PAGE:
Sleep Away Your Preeclampsia Risk?

sleeping womanPregnancy and sleep do not always good bedfellows make, but new research shows just how important their relationship is.

A new study found a strong correlation between the amount of sleep a pregnant woman gets and her blood pressure.

Those who didn't get enough sleep (less than six hours per night) or too much sleep (10 or more hours) had higher blood pressure. They also found a link between sleep habits and preeclampsia, which can have deadly effects for mothers and babies.

"If our results are confirmed by other studies, the findings may motivate increased efforts aimed at exploring lifestyle approaches, particularly improved sleep habits, to lower preeclampsia risk," said Dr. Michelle A. Williams, the study's lead author.


To think someone could sleep away some of their preeclampsia risk would be an amazing piece of the puzzle.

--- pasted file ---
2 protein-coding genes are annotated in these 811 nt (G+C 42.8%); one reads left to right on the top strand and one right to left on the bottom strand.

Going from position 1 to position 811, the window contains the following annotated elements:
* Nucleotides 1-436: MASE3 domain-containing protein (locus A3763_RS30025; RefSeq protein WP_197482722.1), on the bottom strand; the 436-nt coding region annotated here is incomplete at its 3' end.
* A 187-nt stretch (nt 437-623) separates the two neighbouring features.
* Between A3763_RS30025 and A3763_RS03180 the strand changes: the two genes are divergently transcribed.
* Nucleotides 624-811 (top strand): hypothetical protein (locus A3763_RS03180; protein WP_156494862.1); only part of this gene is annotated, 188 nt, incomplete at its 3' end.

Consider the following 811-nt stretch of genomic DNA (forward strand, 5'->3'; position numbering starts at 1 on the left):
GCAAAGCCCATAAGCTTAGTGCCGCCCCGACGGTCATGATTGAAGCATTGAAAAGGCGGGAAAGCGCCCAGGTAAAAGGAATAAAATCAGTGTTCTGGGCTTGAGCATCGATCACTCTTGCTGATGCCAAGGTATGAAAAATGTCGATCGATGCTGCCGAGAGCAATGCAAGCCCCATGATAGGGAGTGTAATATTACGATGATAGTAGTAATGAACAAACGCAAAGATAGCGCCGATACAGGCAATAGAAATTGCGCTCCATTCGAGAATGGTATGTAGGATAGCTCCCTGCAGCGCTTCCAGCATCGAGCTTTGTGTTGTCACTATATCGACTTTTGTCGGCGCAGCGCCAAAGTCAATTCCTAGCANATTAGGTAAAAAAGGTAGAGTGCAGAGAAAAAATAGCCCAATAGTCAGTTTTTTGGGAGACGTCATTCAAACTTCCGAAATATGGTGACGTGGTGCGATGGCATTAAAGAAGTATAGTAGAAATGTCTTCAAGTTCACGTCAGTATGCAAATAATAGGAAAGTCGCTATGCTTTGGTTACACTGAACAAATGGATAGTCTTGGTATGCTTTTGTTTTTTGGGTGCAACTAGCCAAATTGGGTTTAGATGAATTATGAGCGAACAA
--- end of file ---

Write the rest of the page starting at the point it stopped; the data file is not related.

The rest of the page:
But knowing sleep is important doesn't make getting it any easier.

If you're having difficulty sleeping because of your blossoming belly, here are five tips to help you sleep better:

1.       Sleep on your left side. This is the safest position for you and your baby as it allows increased blood flow to your uterus and your baby. This is most important in the third trimester, but it doesn't hurt to start getting used to it from the get-go.

2.       Pillows. There are dozens of different pregnancy pillows out there that help support your stomach and back. I found a regular pillow placed between my knees helped more than anything else.

3.       Exercise. If you can get in some good exercise during the day, you're more likely to sleep well. Just make sure you do it at least a couple of hours before bedtime or it could have the opposite effect.

4.       Prevent heartburn. Nothing is worse than lying in bed with a raging case of heartburn. Avoid spicy, fried, and acidic foods, and if it's a regular problem, then take some preventative antacids before you head to bed.

5.       Taper your beverages. While you should drink plenty of fluids throughout the day, try to cut down as bedtime approaches to avoid extra restroom trips.

What are/were your biggest sleep issues while pregnant? Any other tips?

Image via Alyssa L. Miller/Flickr

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